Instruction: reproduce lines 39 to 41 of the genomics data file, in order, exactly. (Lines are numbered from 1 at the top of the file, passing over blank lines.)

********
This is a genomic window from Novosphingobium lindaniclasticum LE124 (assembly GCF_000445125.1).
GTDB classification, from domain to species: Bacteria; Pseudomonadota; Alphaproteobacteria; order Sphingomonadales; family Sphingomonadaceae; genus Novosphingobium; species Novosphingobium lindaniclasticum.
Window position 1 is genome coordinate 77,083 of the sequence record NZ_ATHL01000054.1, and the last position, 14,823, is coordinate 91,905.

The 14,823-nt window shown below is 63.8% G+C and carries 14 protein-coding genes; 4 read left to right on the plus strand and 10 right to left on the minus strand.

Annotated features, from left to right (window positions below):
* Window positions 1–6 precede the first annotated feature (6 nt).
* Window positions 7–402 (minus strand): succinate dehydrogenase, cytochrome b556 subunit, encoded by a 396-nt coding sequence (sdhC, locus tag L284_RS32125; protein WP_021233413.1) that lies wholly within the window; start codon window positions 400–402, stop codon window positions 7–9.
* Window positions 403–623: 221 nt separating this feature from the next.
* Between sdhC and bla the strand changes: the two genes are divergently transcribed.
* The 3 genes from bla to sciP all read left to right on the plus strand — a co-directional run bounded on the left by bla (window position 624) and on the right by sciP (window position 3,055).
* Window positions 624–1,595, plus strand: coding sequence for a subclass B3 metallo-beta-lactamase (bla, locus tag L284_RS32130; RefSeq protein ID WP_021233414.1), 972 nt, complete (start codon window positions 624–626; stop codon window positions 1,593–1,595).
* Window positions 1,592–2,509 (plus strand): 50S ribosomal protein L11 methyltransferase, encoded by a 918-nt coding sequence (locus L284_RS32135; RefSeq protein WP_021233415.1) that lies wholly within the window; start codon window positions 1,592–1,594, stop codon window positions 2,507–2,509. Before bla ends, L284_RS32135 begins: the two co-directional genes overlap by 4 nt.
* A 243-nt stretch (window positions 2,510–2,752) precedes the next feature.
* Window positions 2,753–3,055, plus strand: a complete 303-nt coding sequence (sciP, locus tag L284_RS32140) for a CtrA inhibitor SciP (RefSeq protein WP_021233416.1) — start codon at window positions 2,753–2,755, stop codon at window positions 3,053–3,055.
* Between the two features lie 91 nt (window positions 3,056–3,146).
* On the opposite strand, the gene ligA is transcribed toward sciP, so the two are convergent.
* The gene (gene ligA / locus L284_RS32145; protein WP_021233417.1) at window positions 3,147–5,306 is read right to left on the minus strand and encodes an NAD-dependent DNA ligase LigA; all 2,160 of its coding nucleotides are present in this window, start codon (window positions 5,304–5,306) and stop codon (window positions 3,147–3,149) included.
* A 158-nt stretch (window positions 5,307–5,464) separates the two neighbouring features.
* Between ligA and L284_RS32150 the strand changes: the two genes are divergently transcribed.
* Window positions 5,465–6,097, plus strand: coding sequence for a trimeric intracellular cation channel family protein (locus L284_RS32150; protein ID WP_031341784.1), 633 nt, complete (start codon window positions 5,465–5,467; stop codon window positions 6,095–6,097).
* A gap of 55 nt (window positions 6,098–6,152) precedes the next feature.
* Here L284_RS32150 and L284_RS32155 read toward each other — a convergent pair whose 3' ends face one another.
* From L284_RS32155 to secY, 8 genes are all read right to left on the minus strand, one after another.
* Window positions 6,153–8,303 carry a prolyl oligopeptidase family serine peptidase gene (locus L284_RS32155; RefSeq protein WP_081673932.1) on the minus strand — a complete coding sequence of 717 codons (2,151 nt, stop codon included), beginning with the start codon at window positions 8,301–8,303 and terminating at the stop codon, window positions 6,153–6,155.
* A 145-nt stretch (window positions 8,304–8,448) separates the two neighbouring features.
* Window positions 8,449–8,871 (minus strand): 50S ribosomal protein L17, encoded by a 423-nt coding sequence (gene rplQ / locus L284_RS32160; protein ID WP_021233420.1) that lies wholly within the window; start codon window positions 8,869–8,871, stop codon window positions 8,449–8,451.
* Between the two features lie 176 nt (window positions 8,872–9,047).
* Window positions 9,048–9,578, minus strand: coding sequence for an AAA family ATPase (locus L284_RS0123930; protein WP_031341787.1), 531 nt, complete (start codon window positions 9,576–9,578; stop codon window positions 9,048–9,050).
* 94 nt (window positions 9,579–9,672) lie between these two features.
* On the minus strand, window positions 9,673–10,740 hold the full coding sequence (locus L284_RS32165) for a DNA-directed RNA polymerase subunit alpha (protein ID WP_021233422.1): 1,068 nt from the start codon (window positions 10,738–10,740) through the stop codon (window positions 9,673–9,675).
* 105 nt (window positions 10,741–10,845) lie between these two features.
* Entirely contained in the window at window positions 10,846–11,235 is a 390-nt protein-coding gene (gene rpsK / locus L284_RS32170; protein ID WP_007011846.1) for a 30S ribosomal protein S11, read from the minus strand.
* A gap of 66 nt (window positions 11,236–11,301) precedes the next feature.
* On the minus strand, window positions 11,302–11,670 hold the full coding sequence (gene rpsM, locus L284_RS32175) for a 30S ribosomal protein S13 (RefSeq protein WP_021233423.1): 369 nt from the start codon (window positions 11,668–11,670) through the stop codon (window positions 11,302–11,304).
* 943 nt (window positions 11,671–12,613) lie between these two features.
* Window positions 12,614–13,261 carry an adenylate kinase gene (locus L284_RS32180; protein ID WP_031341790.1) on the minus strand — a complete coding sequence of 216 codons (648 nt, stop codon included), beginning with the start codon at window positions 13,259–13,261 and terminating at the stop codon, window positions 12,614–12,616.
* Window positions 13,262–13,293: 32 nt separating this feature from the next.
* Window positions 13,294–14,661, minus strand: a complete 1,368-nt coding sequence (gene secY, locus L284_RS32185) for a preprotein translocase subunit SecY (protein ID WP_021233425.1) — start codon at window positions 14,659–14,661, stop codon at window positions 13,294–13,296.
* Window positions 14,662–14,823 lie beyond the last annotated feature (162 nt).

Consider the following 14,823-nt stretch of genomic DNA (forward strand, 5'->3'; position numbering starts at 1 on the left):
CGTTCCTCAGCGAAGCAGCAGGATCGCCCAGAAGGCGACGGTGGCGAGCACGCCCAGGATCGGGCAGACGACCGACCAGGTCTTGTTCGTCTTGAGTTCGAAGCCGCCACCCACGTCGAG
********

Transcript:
* Window positions 14,662–14,823 lie beyond the last annotated feature (162 nt).

Consider the following 14,823-nt stretch of genomic DNA (forward strand, 5'->3'; position numbering starts at 1 on the left):
CGTTCCTCAGCGAAGCAGCAGGATCGCCCAGAAGGCGACGGTGGCGAGCACGCCCAGGATCGGGCAGACGACCGACCAGGTCTTGTTCGTCTTGAGTTCGAAGCCGCCACCCACGTCGAG